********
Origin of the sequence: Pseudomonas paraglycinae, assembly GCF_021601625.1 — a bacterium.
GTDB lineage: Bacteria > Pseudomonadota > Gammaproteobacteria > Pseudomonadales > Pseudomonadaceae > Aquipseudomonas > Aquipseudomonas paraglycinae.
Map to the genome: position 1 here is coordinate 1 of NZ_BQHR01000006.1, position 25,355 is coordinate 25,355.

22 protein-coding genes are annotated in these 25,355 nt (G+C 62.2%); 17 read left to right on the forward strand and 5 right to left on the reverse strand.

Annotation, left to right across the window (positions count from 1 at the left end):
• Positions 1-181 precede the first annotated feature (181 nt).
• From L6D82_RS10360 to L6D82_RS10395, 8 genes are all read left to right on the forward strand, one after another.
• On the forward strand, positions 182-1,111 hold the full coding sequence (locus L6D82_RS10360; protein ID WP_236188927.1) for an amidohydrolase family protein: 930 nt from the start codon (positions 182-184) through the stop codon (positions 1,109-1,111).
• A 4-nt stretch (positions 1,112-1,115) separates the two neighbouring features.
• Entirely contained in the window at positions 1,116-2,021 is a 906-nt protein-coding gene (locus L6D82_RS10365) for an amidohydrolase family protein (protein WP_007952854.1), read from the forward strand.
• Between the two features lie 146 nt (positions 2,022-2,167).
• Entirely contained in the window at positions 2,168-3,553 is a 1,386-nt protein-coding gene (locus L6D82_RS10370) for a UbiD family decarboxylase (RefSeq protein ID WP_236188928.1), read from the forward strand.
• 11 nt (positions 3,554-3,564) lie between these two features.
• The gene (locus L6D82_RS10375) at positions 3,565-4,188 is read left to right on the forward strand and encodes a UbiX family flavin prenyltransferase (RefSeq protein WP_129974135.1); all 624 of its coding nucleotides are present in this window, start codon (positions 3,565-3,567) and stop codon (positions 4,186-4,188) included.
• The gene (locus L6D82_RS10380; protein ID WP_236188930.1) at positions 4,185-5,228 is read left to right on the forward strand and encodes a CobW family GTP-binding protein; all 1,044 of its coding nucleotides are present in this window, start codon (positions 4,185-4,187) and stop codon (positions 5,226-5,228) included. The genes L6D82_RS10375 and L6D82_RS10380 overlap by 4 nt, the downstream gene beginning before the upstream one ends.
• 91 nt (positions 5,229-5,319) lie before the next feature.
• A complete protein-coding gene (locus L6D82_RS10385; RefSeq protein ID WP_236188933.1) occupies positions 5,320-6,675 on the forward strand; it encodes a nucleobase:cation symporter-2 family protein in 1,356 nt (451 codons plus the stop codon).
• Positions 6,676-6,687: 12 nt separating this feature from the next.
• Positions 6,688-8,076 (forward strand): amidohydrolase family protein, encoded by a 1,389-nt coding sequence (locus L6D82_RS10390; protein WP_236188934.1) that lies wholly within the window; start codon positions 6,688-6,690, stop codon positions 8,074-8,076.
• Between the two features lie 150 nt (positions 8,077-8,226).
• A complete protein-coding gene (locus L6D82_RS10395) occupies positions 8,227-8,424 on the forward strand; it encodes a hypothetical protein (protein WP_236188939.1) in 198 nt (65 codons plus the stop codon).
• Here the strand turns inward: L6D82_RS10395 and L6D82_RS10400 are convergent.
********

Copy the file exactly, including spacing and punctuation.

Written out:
Origin of the sequence: Pseudomonas paraglycinae, assembly GCF_021601625.1 — a bacterium.
GTDB lineage: Bacteria > Pseudomonadota > Gammaproteobacteria > Pseudomonadales > Pseudomonadaceae > Aquipseudomonas > Aquipseudomonas paraglycinae.
Map to the genome: position 1 here is coordinate 1 of NZ_BQHR01000006.1, position 25,355 is coordinate 25,355.

22 protein-coding genes are annotated in these 25,355 nt (G+C 62.2%); 17 read left to right on the forward strand and 5 right to left on the reverse strand.

Annotation, left to right across the window (positions count from 1 at the left end):
• Positions 1-181 precede the first annotated feature (181 nt).
• From L6D82_RS10360 to L6D82_RS10395, 8 genes are all read left to right on the forward strand, one after another.
• On the forward strand, positions 182-1,111 hold the full coding sequence (locus L6D82_RS10360; protein ID WP_236188927.1) for an amidohydrolase family protein: 930 nt from the start codon (positions 182-184) through the stop codon (positions 1,109-1,111).
• A 4-nt stretch (positions 1,112-1,115) separates the two neighbouring features.
• Entirely contained in the window at positions 1,116-2,021 is a 906-nt protein-coding gene (locus L6D82_RS10365) for an amidohydrolase family protein (protein WP_007952854.1), read from the forward strand.
• Between the two features lie 146 nt (positions 2,022-2,167).
• Entirely contained in the window at positions 2,168-3,553 is a 1,386-nt protein-coding gene (locus L6D82_RS10370) for a UbiD family decarboxylase (RefSeq protein ID WP_236188928.1), read from the forward strand.
• 11 nt (positions 3,554-3,564) lie between these two features.
• The gene (locus L6D82_RS10375) at positions 3,565-4,188 is read left to right on the forward strand and encodes a UbiX family flavin prenyltransferase (RefSeq protein WP_129974135.1); all 624 of its coding nucleotides are present in this window, start codon (positions 3,565-3,567) and stop codon (positions 4,186-4,188) included.
• The gene (locus L6D82_RS10380; protein ID WP_236188930.1) at positions 4,185-5,228 is read left to right on the forward strand and encodes a CobW family GTP-binding protein; all 1,044 of its coding nucleotides are present in this window, start codon (positions 4,185-4,187) and stop codon (positions 5,226-5,228) included. The genes L6D82_RS10375 and L6D82_RS10380 overlap by 4 nt, the downstream gene beginning before the upstream one ends.
• 91 nt (positions 5,229-5,319) lie before the next feature.
• A complete protein-coding gene (locus L6D82_RS10385; RefSeq protein ID WP_236188933.1) occupies positions 5,320-6,675 on the forward strand; it encodes a nucleobase:cation symporter-2 family protein in 1,356 nt (451 codons plus the stop codon).
• Positions 6,676-6,687: 12 nt separating this feature from the next.
• Positions 6,688-8,076 (forward strand): amidohydrolase family protein, encoded by a 1,389-nt coding sequence (locus L6D82_RS10390; protein WP_236188934.1) that lies wholly within the window; start codon positions 6,688-6,690, stop codon positions 8,074-8,076.
• Between the two features lie 150 nt (positions 8,077-8,226).
• A complete protein-coding gene (locus L6D82_RS10395) occupies positions 8,227-8,424 on the forward strand; it encodes a hypothetical protein (protein WP_236188939.1) in 198 nt (65 codons plus the stop codon).
• Here the strand turns inward: L6D82_RS10395 and L6D82_RS10400 are convergent.